Influenza (flu) is an acute, highly contagious viral respiratory infection that is caused by one of three types of myxovirus influenzae. Influenza occurs all over the world and is more common during winter months. The incubation period is 24 to 48 hours. Symptoms appear approximately 72 hours after contact with the virus, and the infected person remains contagious for 3 days. Influenza is usually a self-limited disease that lasts from 2 to 7 days. The disease also spreads rapidly through populations, creating epidemics and pandemics. Annual estimates are that approximately 20,000 deaths occur as a result of influenza virus and 250,000 to 500,000 new cases occur each year in the United States. Complications of influenza include pneumonia, myositis, exacerbation of chronic obstructive pulmonary disease (COPD), and Reye’s syndrome. In rare cases, influenza can lead to encephalitis, transverse myelitis, myocarditis, or pericarditis.
Infection with a specific strain of virus produces immunity only to that specific virus strain. Therefore, each year an influenza vaccine is developed to provide immunity against influenzavirus strains that are projected to be prevalent for that season. Elderly persons, those with chronic diseases, and healthcare workers are advised to get influenza vaccinations annually in October or November.
Nursing care plan assessment and physical examination
Determine if the patient has had contact with an infected person within the past 72 hours. Ask about immunization. Establish a history of fever and chills, hoarseness, laryngitis, sore throat, rhinitis, or rhinorrhea. Elicit a history of myalgia (particularly in the back and limbs), anorexia, malaise, headache, or photophobia. Ask if the patient has a nonproductive cough; in children, the cough is likely to be croupy. Determine if the patient has experienced gastrointestinal symptoms, such as vomiting and diarrhea.
Observe the patient for a flushed face and conjunctivitis. When you inspect the patient’s throat, you may note redness of the soft palate, tonsils, and pharynx. Palpate for enlargement of the anterior cervical lymph nodes. The patient’s temperature usually ranges from 102°F to 103°F and often rises suddenly on the first day before falling and rising again on the third day of illness. Check if influenza has produced respiratory complications. Note the patient’s rate of respirations, which may be increased. Auscultate the patient’s lungs for rales.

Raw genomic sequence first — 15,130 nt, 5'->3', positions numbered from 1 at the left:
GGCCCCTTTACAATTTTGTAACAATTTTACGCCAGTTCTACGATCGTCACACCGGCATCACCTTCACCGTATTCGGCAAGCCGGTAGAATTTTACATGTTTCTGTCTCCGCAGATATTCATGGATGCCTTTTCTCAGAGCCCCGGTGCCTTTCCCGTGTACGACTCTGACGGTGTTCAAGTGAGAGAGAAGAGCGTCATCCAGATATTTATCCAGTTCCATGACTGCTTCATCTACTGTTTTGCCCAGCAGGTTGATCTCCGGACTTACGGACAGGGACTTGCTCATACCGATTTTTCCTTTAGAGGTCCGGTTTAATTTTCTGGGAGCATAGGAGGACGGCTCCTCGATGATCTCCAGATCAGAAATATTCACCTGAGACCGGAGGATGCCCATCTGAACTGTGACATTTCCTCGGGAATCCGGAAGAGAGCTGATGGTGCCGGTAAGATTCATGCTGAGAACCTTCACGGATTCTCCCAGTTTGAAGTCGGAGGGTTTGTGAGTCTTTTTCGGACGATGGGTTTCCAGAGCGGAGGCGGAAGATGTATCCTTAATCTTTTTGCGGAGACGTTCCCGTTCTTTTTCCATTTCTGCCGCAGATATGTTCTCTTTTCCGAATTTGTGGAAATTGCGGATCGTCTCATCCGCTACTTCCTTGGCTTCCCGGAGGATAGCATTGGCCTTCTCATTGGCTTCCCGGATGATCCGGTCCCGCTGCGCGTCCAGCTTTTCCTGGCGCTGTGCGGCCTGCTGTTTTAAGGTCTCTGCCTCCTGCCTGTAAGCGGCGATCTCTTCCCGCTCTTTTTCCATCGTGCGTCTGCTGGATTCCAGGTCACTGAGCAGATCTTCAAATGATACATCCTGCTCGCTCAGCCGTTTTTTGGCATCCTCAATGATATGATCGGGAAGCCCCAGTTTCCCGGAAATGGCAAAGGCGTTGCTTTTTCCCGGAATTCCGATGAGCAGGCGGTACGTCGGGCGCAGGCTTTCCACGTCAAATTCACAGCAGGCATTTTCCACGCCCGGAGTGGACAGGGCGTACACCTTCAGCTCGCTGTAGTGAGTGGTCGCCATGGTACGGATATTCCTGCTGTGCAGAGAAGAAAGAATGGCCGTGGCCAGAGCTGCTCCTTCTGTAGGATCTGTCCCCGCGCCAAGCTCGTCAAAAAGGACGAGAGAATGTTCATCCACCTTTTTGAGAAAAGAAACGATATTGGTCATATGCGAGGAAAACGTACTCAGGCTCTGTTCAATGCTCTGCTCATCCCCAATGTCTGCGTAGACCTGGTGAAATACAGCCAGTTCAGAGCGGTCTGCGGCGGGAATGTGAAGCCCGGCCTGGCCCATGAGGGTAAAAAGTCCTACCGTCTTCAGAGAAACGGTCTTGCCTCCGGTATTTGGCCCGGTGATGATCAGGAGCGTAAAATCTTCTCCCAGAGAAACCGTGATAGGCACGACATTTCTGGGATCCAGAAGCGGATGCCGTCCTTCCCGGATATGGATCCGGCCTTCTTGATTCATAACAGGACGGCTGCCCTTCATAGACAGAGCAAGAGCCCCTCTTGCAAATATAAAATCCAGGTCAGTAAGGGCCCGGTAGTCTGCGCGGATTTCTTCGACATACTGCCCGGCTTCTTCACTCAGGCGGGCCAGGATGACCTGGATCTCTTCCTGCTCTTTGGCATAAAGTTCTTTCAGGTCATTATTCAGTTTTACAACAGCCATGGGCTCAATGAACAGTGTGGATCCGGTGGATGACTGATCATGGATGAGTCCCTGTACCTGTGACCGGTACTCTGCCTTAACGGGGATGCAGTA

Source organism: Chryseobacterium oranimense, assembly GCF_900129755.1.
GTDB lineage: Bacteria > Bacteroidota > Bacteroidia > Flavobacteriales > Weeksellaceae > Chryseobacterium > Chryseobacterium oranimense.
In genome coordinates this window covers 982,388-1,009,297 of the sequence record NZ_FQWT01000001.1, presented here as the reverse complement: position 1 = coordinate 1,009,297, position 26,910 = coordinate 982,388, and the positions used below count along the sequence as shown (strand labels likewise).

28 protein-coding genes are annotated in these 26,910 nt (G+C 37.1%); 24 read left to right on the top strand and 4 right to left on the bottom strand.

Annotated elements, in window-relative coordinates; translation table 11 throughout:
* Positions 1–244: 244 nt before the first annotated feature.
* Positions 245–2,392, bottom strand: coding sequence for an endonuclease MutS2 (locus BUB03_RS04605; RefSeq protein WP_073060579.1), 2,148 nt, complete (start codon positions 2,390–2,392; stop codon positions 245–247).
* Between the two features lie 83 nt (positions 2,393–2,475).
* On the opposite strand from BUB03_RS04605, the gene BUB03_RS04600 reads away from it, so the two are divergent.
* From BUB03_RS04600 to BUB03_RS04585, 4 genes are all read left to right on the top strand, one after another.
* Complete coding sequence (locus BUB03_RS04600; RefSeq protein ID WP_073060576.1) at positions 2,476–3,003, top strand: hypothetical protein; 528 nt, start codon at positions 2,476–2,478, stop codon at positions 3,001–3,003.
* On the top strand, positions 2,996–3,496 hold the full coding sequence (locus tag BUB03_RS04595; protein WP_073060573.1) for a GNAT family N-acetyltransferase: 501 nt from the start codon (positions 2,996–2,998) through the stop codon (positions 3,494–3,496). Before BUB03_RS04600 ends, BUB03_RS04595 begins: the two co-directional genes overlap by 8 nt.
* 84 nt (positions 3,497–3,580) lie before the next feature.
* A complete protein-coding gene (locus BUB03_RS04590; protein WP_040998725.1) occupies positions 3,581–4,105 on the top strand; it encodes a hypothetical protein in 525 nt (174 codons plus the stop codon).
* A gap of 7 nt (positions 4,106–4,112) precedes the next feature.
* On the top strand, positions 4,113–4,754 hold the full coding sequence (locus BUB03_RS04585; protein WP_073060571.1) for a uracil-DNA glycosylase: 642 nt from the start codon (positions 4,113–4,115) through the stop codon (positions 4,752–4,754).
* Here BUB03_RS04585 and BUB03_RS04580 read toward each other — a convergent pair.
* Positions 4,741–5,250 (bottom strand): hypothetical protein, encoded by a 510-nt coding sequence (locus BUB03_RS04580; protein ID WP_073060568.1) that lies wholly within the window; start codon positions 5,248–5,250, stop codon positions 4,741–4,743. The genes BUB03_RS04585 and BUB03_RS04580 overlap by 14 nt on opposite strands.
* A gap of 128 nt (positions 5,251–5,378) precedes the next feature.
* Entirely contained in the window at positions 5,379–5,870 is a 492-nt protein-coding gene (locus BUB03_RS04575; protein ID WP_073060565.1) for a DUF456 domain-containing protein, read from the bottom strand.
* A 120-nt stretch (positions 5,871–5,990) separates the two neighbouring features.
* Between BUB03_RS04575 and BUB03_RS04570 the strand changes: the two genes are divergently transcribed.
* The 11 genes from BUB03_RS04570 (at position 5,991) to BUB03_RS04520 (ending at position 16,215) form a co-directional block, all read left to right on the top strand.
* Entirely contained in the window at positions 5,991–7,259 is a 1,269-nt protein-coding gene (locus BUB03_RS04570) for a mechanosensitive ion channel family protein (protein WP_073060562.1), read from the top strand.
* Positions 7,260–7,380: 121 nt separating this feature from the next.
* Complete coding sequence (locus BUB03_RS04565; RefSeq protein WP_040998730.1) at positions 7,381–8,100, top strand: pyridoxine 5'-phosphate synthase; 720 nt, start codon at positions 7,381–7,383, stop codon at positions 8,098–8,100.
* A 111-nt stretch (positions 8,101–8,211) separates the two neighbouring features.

The patient who feels very ill and is unable to continue with normal activities should be assured that the illness is self-limiting and that improvement occurs with rest and time.
Nursing care plan primary nursing diagnosis: Infection related to the presence of virus in mucus secretions.
Nursing care plan intervention and treatment plan
Medical treatment does not cure influenza but is aimed at controlling the symptoms and preventing complications. Bedrest and increased intake of fluids are prescribed for patients in the acute stage of infection. For persons who are not immunized but are exposed to the virus, amantadine may prevent active infection. Amantadine is usually prescribed for outbreaks of influenza A within a closed population, such as a nursing home.
The most important nursing intervention is prevention. Encourage all patients over 65 years or those with chronic conditions to receive annual influenza vaccinations. Teach the patient about potential side effects of vaccination, such as fever, malaise, discomfort at the injection site, and in rare instances, Guillain-Barré syndrome. Note that influenza vaccine is not recommended for pregnant women unless they are highly susceptible to influenza. Instruct patients and families to cover the mouths and noses when coughing, to dispose of used tissues appropriately, and to wash their hands after patient contact to prevent the virus from spreading. Limit visitors when necessary. Encourage a fluid intake of 3000 mL/day for adults. Explain that warm baths or the use of a heating pad may relieve myalgia. Provide cool, humidified air; maintain bedrest; and monitor vital signs to detect any change in the rhythm or quality of respirations.
Nursing care plan discharge and home health care guidelines
To prevent complications, emphasize to the patient the need to maintain bedrest and high fluid intake for 2 to 3 days after the temperature returns to normal. Instruct the patient and family about the dosage, route, action, and side effects of all medications. Instruct the patient and family to report any chest pain, ear pain, or change in respirations to the physician.